A Quick And Thorough Guide To Creating Label Artwork
A Quick And Thorough Guide To Creating Label Artwork

Eye-catching product labels are the public face of your company. They represent all of your hard work and everything your product stands for. From the first moment your consumer lays eyes on them to every repeat sale, your product label needs to speak to them clearly, appealingly and convincingly. Here’s how to make your label design a reality:

  • 1) Open Adobe Illustrator and set up your artboard. Create Layers For Dieline, Artwork, and Information
  • 2) Add some guide lines to the dieline layer to show the boundaries of your panels. For example, you might wish to center your artwork on the front and back of your container. This would require two vertical guide lines equally spaced from left to right to note the front and back center lines.
  • 3) Add die lines to your dieline layer. These lines are the “blueprint” for precisely how you want your label to be cut. At the very least, die lines follow the path of the trim lines. However, you may wish to have rounded corners instead of square corners. The die lines indicate exactly the path of the edge of the finished label. Die lines are also used to indicate the placement of other interesting label elements such as windows, slits or interesting shapes.
  • 4) Add a safe zone: lines along all the exterior edges of the label 1/8” INSIDE the trim lines or dielines. Keeping your information confined to within the safe zone lines will ensure that trim dies (the machinery that cuts out your label) will not crop any critical information
  • 5) Make sure to include a 1/8” bleed on all sides of your label. Bleeds are the amount of ink that extends beyond the edges of the label. The bleed line is outside the trim line. The trim line is where the label will be cut. Bleed lines are important because without them, you cannot ensure that your label will have edge to edge coverage. Planning for a tiny bit of extra ink coverage costs virtually nothing and can mean the difference between a nice edge-to-edge laydown of your favorite color or nasty white streaks along two edges.
  • 6) Save your new label early and often as you are working. We recommend every 15 minutes or after any major changes.
  • 7) Now that the internal and external parameters and perimeters of your label have been established, it’s time to design on your artwork layer! Your label needs to sell both convincingly and appropriately. Making your product noticeable and enticing with engaging copy and graphics will help put you at the forefront of the consumers mind. The front panel is the most important part of your label. It is the what consumers notice first. The front panel promotes, educates and persuades your potential buyer to pick it up. Typical front panel elements include your company logo, your product’s name and graphics, a description of the contents of the package and the capacity of the container.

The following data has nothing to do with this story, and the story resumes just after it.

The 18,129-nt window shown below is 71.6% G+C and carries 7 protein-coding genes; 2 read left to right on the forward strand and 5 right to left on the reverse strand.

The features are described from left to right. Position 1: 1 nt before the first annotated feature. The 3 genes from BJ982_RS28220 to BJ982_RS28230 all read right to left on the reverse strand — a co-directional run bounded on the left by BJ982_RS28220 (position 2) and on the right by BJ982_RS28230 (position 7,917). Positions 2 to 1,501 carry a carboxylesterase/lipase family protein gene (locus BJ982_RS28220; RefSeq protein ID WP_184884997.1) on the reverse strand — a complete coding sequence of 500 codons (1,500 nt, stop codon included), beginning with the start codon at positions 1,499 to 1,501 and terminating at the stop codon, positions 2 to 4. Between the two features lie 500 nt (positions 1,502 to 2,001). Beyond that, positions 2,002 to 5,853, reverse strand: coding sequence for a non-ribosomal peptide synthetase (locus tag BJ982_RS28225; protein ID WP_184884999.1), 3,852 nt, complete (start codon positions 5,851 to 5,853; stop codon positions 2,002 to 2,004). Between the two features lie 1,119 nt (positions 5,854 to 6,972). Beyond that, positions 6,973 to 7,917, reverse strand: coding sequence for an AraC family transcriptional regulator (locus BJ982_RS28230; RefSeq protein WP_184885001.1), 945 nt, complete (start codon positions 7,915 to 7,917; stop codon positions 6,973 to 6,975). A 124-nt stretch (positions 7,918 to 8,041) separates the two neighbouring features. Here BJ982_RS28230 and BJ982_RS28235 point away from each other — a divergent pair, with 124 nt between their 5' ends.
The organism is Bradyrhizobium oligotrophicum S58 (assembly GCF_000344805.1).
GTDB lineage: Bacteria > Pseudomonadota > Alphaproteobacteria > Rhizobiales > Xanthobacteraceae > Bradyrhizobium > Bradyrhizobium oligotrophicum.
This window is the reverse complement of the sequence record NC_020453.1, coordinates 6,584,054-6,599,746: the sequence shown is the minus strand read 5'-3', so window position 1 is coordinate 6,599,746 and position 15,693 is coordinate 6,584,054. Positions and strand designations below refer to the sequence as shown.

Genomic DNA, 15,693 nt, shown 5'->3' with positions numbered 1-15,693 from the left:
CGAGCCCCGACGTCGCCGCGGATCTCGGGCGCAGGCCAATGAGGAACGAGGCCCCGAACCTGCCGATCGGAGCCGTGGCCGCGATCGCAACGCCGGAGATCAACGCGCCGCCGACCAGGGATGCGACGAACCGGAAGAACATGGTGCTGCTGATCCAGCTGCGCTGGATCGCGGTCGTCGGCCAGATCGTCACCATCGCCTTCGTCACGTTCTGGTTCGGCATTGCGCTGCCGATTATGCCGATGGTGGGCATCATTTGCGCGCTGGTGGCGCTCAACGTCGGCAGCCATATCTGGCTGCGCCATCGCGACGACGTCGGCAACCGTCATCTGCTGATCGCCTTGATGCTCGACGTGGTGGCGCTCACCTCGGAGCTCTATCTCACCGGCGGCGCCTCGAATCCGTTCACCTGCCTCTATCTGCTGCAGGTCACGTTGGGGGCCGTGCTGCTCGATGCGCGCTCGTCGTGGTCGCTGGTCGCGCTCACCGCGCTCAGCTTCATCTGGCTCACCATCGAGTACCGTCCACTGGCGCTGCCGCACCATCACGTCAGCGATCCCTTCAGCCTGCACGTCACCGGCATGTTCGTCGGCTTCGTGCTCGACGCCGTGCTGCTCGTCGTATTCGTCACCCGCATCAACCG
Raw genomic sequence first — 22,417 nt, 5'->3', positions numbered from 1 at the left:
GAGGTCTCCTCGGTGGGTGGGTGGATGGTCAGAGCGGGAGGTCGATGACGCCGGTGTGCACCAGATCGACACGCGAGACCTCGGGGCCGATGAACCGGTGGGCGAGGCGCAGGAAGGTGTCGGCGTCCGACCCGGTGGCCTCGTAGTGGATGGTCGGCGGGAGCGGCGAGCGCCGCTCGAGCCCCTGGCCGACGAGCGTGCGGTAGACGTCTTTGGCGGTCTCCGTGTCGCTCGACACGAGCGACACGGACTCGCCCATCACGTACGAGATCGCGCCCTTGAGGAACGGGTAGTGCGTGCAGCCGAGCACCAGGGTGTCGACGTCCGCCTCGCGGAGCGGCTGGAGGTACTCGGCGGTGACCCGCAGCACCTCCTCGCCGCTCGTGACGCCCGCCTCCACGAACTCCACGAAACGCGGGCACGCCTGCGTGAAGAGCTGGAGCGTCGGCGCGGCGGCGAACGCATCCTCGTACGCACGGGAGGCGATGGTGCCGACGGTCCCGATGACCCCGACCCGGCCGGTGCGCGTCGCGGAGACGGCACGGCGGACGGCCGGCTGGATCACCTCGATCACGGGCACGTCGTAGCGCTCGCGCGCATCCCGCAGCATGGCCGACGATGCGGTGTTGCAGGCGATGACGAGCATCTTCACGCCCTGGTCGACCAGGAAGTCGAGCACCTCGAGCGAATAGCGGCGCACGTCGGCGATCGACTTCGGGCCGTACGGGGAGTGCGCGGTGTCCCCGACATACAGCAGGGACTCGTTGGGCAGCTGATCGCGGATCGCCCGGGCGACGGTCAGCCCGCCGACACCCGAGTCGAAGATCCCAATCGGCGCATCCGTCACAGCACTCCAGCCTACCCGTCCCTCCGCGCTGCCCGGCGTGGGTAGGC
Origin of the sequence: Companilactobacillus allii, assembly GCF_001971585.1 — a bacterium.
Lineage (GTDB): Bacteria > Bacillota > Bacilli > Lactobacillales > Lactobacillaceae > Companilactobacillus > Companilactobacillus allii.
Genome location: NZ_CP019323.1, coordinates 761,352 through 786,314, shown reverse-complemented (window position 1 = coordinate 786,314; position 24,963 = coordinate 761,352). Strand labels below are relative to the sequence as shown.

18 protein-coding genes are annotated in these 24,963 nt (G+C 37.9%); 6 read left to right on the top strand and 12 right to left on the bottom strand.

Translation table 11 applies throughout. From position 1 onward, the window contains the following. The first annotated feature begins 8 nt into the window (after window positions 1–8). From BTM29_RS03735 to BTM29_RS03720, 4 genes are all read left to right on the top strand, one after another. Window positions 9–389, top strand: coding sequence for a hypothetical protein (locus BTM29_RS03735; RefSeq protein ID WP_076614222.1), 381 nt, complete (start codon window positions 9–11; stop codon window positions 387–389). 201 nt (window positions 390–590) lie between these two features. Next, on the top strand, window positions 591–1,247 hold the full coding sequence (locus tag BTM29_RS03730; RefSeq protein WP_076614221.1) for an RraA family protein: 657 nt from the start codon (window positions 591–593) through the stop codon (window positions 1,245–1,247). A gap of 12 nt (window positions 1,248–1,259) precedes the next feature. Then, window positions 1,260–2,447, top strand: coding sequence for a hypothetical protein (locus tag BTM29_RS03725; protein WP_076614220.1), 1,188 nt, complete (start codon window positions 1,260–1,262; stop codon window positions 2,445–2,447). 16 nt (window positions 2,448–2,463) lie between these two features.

• 8) Next: the back panel. Depending on your product, there will be labeling regulations that must be followed. It is your responsibility to conform to all industry-applicable regulatory agency requirements. This may mean an ingredient listing, nutritional information, warnings, and barcode depending on your product. Your back panel is a perfect place for sales copy, directions, product statements and company contact information that might include website info, e-mail addresses and consumer relations numbers. You should always research what you’re required to include.
  • 9) Spec your artwork on the information layer. You should always include a title block with the following info:
    • 1) Company Name
    • 2) Date the artwork was created
    • 3) Date the artwork was revised (if applicable)
    • 4) Syle No. Of the Poduct Being Produced
    • 5) Color printing specs (Is this a CMYK print? Matte/Glossy? Any spot colors? Special effects like metallic accents?
  • 10) Highlight all the text in your label artwork and go to Type – Create Outlines. This will outline the text in your document to ensure when your printer opens it, they will see the same fonts. Save your file again with the ending “Outlined”.
  • 11) Save your new outlined label file in both .ai and .pdf versions. This way you have a proof version that can be opened by people on your team without Adobe Illustrator, as well as a print ready file to send to your printer.
  • 12) Make a prototype and see how you feel about your work. Print, trim and affix your artwork to your container or closure. If it looks great, wraps well and is spaced correctly, send it off! A tip: Once you’re happy, put it away for an hour... a day... even a week depending on what kind of time you have. Then, look at it again with a fresh and renewed perspective. Pass it around your team to sign off on copy edits and typos. That’s what the pros do. Because once it’s printed... it’s done!
Posted by Jessie
on 02/26/2019
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